[13] Al-Suūtī, Lubabu Al-nukul fi Asbābi Annuzūl, Hashiat Al-Sawe Ala Tafsīr Aljalalain (Beirut, Lebanon: Dar Elfikr,  2001) volume 1- 265
[14] « What one would be ashamed of in case it appear to the eyes”, Ibnu Mandur, Lisan Al-Arab( Beirut, Lebanon: Dar Sader, 2005) Volume10, page 333
[15] Al- Naissabūrī Abū-ishāk Ahmad bnu Ibrahīm, Quasasū Al-Anbia’,  Arāi’sū al-majālis, (Beirūt, Lebanon: Dar Alqalam)371
[16] Essa’adī, Taysīr Al-Karīm Al-Rahman Fi Tafsīr Kalām Al-Mannān,(Cairo: Dar Al-Hadīth,  2005)121
[17] Al Rāzi, Altafsir Alkabīr Mafātīhu Alghaib, (Cairo Egypt: Al Tawfikia Bookshop) volume8- 25
[18] See Mohamed bnū Ali al Jiilani al- Shatwī, Attaghayyur Addalali wa atharuhu fī fahm alnass al Qur’ānī, (Maktabat Hassan Alasrian, Beirut, Lebanon, 2011)192
[19] Mohammed Rashid Reda,  Tafsīr Al-Manār (Al Tawfikia Bookshop Cairo Egypt) volume3- 203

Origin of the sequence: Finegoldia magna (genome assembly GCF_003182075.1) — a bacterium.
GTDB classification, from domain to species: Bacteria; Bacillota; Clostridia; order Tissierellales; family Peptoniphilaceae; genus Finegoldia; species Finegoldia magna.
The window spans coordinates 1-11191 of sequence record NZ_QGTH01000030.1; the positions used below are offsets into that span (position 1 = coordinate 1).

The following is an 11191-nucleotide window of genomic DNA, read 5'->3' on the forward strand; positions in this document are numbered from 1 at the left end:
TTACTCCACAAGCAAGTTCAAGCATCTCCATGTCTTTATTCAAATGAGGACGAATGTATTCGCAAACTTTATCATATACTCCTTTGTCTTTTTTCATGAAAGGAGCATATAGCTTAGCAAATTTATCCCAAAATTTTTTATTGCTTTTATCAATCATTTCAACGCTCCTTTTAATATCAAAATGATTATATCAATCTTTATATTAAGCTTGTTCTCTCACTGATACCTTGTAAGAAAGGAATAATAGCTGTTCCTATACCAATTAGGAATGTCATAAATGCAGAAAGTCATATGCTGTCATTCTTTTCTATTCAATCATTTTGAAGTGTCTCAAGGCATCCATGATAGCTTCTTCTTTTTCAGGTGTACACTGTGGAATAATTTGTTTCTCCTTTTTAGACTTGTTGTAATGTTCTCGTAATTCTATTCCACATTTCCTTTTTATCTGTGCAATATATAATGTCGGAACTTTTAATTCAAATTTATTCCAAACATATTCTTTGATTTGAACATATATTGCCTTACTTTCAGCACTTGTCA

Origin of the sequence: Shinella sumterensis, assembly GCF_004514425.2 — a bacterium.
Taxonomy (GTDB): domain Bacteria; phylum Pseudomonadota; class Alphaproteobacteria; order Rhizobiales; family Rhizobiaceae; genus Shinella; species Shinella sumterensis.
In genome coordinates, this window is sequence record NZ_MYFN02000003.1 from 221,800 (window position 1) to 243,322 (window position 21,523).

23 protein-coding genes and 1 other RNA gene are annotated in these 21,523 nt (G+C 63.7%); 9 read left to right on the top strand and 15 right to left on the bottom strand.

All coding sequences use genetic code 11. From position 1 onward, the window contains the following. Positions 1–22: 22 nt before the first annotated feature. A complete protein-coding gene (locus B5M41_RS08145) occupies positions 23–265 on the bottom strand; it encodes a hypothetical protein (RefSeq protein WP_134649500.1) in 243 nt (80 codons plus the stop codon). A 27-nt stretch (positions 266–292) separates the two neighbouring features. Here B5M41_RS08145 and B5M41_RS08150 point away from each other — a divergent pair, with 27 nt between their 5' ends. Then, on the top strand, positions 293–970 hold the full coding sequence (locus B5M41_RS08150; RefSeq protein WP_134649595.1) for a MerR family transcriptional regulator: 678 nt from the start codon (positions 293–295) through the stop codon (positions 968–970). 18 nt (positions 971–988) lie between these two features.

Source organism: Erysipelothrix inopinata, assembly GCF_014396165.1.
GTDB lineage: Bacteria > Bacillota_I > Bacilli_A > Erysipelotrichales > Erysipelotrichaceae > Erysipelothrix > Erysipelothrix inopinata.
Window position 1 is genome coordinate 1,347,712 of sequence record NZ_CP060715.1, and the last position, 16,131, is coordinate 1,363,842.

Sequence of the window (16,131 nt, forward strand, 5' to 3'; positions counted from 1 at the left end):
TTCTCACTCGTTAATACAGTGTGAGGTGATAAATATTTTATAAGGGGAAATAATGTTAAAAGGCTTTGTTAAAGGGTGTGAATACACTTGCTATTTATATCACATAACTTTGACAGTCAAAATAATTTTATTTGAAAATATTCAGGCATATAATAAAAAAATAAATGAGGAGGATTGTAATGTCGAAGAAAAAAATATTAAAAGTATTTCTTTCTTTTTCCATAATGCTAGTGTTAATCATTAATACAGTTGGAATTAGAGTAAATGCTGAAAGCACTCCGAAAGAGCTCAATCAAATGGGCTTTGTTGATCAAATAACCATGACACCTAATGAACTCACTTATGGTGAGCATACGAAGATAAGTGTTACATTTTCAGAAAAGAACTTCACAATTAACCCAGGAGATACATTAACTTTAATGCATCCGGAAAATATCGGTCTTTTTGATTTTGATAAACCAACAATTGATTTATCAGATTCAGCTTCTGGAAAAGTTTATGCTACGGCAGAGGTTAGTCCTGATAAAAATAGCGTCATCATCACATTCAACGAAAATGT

[20] Al Rāzi, Altafsir Alkabīr Mafātīhu Alghaib ( Al Tawfikia Bookshop Cairo Egypt) volume8- 25
[21] Mohammed Rashid Reda,  Tafsīr Al-Manār ( Al Tawfikia Bookshop Cairo Egypt) volume3- 203
[22]Al Rāzi, Altafsir Alkabīr Mafātīhu Alghaib,( Cairo Egypt: Al Tawfikia Bookshop) volume8-25
[23] The Qur’an, Surat 20, Ta-ha, verse 98
[24] Abderrahman Ben Naser Es-sa’adī, Taysīr Alkarīm Arrahmāne (Cairo: Dar Elhadith, 2005) 121-122
[25] “God accepted the offering even though the child was a female” Barbara Freyer Stowasser, Women in the Qur’an, Traditions and Interpretation (New York Oxford: Oxford university Press, 1994)
[26] Durkheim, Steven Lukes, ed. The Rules of Sociological Method and Selected Texts on Sociology and its Method. W. D. Halls (translator)(  New York: Free Press, 1938[1895])13